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BHP Billiton: overcoming declining coal prices by concentrating on productivity

Published by
World Coal,

BHP Billiton Coal President, Mike Henry, speaking at an American Chamber of Commerce lunch in Brisbane, explained how the coal industry could tackle the continuous price declines– metallurgical coal falling an additional 25 – 30% since January 2015 and thermal coal falling by 10 – 15%. He indicated two ways the way the coal industry could overcome the declining prices.

Firstly, he explained concentrating on productivity could improve weak prices.

He said that while the Australian coal industry had been working solidly to improve productivity and trim down costs, more is required to in order to restore the sector to strong profitability.

“The coal industry is an important part of the Australian economy and it has been for more than 170 years. We employ thousands of people in regional areas, we make a significant contribution to federal and state revenues through royalties and taxes,” Henry explained.

“The financial sustainability of the Australian coal industry is wholly dependent on our ability to materially improve and sustain levels of productivity to stay one step ahead of our global competition.”

The second way the coal industry could get past the falling process, according to Henry, is to develop community support from the sector. He said the industry had a responsibility to improve the quality of debate and the depth of understanding about the coal industry.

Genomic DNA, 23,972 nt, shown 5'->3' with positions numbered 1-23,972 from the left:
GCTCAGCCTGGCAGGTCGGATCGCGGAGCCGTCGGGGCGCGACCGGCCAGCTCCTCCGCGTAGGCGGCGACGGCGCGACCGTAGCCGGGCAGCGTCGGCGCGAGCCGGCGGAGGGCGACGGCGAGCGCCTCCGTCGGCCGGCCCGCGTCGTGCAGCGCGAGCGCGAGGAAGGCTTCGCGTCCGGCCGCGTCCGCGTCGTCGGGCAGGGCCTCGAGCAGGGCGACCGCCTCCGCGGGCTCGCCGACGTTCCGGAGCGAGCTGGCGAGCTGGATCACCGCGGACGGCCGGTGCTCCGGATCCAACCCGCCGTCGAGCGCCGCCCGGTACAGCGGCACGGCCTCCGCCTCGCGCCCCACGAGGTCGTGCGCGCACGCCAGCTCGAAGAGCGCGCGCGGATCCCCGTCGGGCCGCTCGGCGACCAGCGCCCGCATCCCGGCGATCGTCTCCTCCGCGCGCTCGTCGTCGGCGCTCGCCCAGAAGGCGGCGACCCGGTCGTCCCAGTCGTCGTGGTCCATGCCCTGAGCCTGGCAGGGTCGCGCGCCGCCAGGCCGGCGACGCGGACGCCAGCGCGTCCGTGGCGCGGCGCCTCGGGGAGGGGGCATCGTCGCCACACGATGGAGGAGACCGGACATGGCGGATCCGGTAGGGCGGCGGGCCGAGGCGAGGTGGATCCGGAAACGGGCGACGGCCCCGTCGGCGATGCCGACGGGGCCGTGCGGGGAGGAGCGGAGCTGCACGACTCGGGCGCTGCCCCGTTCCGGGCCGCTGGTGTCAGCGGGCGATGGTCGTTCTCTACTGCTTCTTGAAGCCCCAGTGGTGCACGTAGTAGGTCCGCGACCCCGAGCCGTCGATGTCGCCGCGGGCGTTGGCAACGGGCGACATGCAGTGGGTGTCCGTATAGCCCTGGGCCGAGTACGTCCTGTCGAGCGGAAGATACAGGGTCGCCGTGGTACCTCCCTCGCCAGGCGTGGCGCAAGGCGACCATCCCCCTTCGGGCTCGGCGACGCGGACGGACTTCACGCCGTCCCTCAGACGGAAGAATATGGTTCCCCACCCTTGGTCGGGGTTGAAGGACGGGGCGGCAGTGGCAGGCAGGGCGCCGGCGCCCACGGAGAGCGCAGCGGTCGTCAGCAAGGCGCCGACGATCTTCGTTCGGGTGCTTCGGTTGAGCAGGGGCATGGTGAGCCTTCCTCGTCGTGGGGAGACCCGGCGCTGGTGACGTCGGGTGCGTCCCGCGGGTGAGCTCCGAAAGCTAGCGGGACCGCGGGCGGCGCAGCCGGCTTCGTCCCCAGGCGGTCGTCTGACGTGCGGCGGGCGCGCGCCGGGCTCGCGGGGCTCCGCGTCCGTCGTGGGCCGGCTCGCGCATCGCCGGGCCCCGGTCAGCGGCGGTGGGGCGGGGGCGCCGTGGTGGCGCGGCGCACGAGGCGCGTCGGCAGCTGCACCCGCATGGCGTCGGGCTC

“We can only hope to secure balanced support for the industry if we step up and help improve the quality of debate and the depth of understanding about what we do, why we do it – and how important it is,” Mr Henry said.

Concluding his outlook, Henry emphasised that to enable the coal industry to be competitive in the long term, additional improvements in productivity need to be made.

“We are confident that we and others in industry can rise to this challenge, particularly when supported by the right regulatory reform,” Henry concluded. “Through this we can sustain industry attractiveness in a way that is good for the states, the nation, shareholders and of course good for the more than 152 000 Australians who work in coal or are supported through related jobs.”

Edited from press release by Harleigh Hobbs

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